1. Soak black-eyed peas in cold water for 24 to 36 hours.  Occasionally remove the scum that rises to the top of the water.  Rinse halfway through the 24 hours, add more water to the pot and repeat.  Drain peas. I If you don’t have time to soak your peas, place peas in a pot and bring to a boil. Turn off the heat once it reaches a boil and let the peas stand for 1 hour. Drain and use in recipe).
  2. If you are using bacon, place bacon in a large pot over medium heat until bacon is crisp. If you are using a ham hock, heat bacon drippings until hot.  If using bacon, remove all but about 3 Tablespoons of bacon drippings, but leave the bacon in the pan. Add celery and  1 cup of the onions to the pot and sauté until soft (about 4 minutes). Add garlic and cook 2 minutes more.

    Sautè onions, celery, and garlic before adding the peas and stock.

    Sautè onions, celery, and garlic before adding the peas and stock.

  3. Place black-eyed peas, chicken stock,  cayenne, salt, and pepper into the pot.  If you are using a ham hock, place it in the pot with the vegetables. Bring to a boil, and then lower to simmer for about 45 minutes to an hour or until peas are creamy and tender.  Stir occasionally.  If the liquid evaporates, add more water.

    Pour the peas and stock into the pot and simmer for about an hour only to await the most flavorful peas you have ever had!

    Pour the peas and stock into the pot and simmer for about an hour only to await the most flavorful peas you have ever had!

  4. Meanwhile cook the rice.
  5. Once peas are done, remove ham hock and pull any meat off the bone and place the meat into the collards if serving with collards (which I highly suggest). Adjust seasonings and top with scallions.  Serve over rice.

21 responses to “Hoppin’ John – Black Eyed Peas Southern Style”

  1. Mmmm… looks wonderful! My recipe is a bit different (with tomatoes) but this looks so delicious. I think I’ll try yours this year instead. Thanks for sharing it and may you have a VERY blessed 2014! ~ Amy

    • Stacy Harris says:

      It is so good to hear from you Amy. Tomatoes would be an awesome addition. I have had them that way. Let me know what you think of my recipe and thanks for giving it a try. You have a very Blessed 2014 as well!! Stacy

      • Hi Stacy,
        The Hoppin’ John recipe was a home run!! With the ham, cornbread, and other trimmings, it was hands down the best meal of the holidays. Everyone loved the black eyed peas and your recipe has now advanced to my “keeper” list. I’ve no doubt it will become a family tradition. Thanks so much for sharing it.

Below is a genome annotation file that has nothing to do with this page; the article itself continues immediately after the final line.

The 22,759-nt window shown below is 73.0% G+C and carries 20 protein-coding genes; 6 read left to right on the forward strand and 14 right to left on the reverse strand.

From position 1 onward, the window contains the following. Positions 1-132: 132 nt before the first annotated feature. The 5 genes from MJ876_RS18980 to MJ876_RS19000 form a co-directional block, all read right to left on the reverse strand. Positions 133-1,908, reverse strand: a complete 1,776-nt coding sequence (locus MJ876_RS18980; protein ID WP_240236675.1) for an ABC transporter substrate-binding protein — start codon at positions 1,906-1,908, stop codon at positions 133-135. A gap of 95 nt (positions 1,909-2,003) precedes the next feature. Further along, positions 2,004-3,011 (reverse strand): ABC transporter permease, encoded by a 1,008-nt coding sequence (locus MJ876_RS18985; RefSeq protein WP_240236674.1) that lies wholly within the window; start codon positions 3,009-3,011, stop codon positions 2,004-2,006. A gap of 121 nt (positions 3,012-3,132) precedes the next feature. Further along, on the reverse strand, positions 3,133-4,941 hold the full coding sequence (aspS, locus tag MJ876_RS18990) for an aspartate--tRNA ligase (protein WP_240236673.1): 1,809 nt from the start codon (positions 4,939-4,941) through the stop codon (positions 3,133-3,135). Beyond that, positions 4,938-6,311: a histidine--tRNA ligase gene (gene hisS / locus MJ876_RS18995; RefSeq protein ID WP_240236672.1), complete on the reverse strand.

• Stacy Harris says:

          Oh Amy, I am so glad that your family liked it. Hurray! Thanks so much for sharing this with me. That makes me so happy. We just LOVE this recipe.

  2. Holli Anthony says:

    Our tradition as well! I was taught how to make this as a newlywed, by a dear friend and mentor. 17 years later, my husband still looks forward to this. My recipe is a little different, with tomatoes, as well.

    • Stacy Harris says:

      I love that it is your tradition as well. I look forward to it too. I make it during the middle of the year and especially during the winter months to go with other main dishes or to have with cornbread crumbled up in it. It seems that quite a few people put tomatoes in their Hoppin’ John recipe. I look forward to trying it that way. Have a Happy New Year!

  3. This whole article makes me happy. Not just the recipe, though I do love any kind of legume cooked with ham hocks and have to try this one. It’s the whole family tradition angle which is just really sweet and more meaningful as my kids get older.

    • Stacy Harris says:

      Thanks Ray. The kids are just fantastic and make all traditions that much more fun. The neat thing is that we grow the peas, shell them, and put them up together as well as enjoy them.

  4. bob mailhot says:

    I also make hoppin John and another tradition is pork pie as I am from French Canadian background. I use this recipe except I use pork jowls instead of bacon.
    Bob

  5. kamayflemens says:

    You have just given me the best idea! I usually just pop open a can and heat to eat. I have some dried beans and a ham hock I am going to try this with! Thanks!

  6. Crystal Gray says:

    Made these today and they were absolutely wonderful! My husband added the peas were sensational! Thank you so very much for sharing and Happy New Year. …

  7. […] moist on the inside fried cornbread as much as I do!  This side pairs perfectly with Venison Soup, Hoppin’ John and Chili Con […]

  8. Geege says:

    Loved this! I’ve never had black eyed peas before and this recipe was the perfect introduction. Thank you so much for sharing you tradition. It will be part of our New Year’s Day celebration from here on out.

    • stacy says:

      Awesome Geege! I just created a recipe of gumbo using black-eyed peas. You are going to love that one. I think it’s the best gumbo I have ever eaten! Can’t wait to share it with you.

Leave a Reply

Your email address will not be published. Required fields are marked *